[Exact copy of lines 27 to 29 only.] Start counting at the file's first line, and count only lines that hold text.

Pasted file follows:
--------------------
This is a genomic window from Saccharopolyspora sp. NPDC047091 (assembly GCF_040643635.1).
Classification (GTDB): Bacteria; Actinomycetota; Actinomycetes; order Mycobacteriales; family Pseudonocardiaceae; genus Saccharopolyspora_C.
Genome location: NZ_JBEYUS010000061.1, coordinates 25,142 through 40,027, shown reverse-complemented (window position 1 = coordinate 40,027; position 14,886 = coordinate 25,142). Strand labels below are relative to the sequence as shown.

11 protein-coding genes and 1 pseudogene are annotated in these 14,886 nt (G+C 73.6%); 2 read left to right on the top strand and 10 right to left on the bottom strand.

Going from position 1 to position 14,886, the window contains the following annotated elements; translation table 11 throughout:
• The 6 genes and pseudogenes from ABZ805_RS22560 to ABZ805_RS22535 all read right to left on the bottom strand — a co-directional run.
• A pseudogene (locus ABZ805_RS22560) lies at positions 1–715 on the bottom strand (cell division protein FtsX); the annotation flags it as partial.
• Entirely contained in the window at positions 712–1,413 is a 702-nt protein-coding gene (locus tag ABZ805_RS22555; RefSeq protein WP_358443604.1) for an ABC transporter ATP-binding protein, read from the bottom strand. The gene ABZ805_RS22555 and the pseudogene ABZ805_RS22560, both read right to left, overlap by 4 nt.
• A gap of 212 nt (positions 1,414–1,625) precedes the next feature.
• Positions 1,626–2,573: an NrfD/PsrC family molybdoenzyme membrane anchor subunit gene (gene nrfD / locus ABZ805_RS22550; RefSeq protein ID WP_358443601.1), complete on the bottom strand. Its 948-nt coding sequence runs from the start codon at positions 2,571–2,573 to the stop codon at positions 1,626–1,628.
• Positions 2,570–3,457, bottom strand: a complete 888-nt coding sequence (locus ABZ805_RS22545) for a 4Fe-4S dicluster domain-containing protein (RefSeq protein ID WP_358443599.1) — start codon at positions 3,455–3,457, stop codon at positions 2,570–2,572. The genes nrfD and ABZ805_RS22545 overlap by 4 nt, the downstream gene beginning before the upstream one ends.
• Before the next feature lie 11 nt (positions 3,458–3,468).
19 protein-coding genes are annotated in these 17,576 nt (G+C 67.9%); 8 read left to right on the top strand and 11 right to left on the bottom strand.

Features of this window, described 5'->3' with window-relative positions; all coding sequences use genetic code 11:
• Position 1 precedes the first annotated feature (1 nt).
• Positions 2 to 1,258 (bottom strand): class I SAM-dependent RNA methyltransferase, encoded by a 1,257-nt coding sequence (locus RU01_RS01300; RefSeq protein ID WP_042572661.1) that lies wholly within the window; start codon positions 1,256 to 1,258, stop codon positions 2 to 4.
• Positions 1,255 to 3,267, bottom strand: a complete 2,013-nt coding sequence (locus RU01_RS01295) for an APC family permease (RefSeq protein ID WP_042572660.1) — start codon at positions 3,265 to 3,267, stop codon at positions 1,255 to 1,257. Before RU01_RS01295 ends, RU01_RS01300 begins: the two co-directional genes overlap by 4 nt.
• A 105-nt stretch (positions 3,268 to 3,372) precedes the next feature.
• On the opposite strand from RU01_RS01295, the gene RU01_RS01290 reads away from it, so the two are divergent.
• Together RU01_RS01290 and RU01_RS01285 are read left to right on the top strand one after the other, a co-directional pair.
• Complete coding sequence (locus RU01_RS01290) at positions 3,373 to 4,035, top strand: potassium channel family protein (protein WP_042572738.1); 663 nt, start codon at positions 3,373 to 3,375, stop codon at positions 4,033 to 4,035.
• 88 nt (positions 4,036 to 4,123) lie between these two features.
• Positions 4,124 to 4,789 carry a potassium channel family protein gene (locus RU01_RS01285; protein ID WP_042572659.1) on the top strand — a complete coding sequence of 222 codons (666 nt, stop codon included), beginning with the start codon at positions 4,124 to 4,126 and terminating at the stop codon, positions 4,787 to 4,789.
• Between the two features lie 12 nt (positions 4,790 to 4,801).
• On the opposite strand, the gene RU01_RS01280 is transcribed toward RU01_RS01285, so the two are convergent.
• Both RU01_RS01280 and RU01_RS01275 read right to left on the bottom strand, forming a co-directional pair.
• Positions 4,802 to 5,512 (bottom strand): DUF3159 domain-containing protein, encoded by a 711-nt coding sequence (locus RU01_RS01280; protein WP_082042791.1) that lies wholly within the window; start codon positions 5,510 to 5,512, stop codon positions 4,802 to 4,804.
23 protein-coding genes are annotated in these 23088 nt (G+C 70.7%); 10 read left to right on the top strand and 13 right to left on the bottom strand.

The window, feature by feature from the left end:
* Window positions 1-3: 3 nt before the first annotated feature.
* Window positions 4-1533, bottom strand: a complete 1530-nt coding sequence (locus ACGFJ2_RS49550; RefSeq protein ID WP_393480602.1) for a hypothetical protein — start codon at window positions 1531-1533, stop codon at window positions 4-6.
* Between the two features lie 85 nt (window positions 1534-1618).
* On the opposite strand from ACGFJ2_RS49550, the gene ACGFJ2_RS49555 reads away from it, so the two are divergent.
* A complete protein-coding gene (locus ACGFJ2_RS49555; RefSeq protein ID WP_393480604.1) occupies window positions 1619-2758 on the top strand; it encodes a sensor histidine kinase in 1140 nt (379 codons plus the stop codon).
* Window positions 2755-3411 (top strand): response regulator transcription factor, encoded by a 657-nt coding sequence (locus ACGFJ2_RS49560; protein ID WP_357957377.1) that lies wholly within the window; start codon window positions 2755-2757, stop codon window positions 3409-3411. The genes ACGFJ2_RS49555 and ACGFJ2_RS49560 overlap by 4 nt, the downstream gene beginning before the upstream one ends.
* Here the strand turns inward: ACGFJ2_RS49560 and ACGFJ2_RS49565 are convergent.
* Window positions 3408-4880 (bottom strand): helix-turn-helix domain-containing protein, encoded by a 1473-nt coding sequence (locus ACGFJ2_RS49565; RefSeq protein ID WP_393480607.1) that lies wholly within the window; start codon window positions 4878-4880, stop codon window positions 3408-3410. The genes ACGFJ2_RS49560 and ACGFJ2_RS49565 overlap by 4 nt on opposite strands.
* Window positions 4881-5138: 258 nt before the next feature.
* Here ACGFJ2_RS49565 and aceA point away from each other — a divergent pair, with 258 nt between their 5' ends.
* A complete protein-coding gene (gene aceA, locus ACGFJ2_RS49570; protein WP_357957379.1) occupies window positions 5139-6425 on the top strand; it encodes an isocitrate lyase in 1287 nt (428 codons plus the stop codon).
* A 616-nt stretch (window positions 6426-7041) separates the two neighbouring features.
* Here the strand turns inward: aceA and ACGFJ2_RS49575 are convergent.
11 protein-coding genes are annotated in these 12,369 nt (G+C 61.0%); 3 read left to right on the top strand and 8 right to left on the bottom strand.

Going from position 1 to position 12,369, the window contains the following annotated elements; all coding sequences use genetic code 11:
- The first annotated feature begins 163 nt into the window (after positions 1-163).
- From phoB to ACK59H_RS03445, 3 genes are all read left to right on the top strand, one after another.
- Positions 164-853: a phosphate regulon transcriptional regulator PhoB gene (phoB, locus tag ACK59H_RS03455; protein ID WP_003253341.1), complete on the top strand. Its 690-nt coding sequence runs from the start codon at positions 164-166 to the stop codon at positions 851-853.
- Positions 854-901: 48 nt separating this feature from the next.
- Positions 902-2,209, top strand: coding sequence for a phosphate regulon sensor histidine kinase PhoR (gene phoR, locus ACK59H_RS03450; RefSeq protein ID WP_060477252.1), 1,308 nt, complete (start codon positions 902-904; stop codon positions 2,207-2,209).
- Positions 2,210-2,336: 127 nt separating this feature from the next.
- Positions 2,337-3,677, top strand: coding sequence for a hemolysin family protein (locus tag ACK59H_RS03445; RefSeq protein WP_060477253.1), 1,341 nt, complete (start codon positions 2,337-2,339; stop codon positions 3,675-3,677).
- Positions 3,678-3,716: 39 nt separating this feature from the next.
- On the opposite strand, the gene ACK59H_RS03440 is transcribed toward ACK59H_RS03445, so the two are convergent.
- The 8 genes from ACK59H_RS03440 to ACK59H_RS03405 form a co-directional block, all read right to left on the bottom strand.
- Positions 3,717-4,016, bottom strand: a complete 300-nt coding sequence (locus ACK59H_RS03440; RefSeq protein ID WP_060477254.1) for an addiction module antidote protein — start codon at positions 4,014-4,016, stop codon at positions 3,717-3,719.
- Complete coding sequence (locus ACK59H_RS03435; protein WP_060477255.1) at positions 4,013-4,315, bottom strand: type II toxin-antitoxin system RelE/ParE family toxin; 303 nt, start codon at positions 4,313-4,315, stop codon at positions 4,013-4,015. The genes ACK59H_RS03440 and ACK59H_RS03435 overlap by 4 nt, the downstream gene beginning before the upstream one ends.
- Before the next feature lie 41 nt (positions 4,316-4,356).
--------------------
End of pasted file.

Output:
• Positions 4,802 to 5,512 (bottom strand): DUF3159 domain-containing protein, encoded by a 711-nt coding sequence (locus RU01_RS01280; protein WP_082042791.1) that lies wholly within the window; start codon positions 5,510 to 5,512, stop codon positions 4,802 to 4,804.
23 protein-coding genes are annotated in these 23088 nt (G+C 70.7%); 10 read left to right on the top strand and 13 right to left on the bottom strand.

The window, feature by feature from the left end: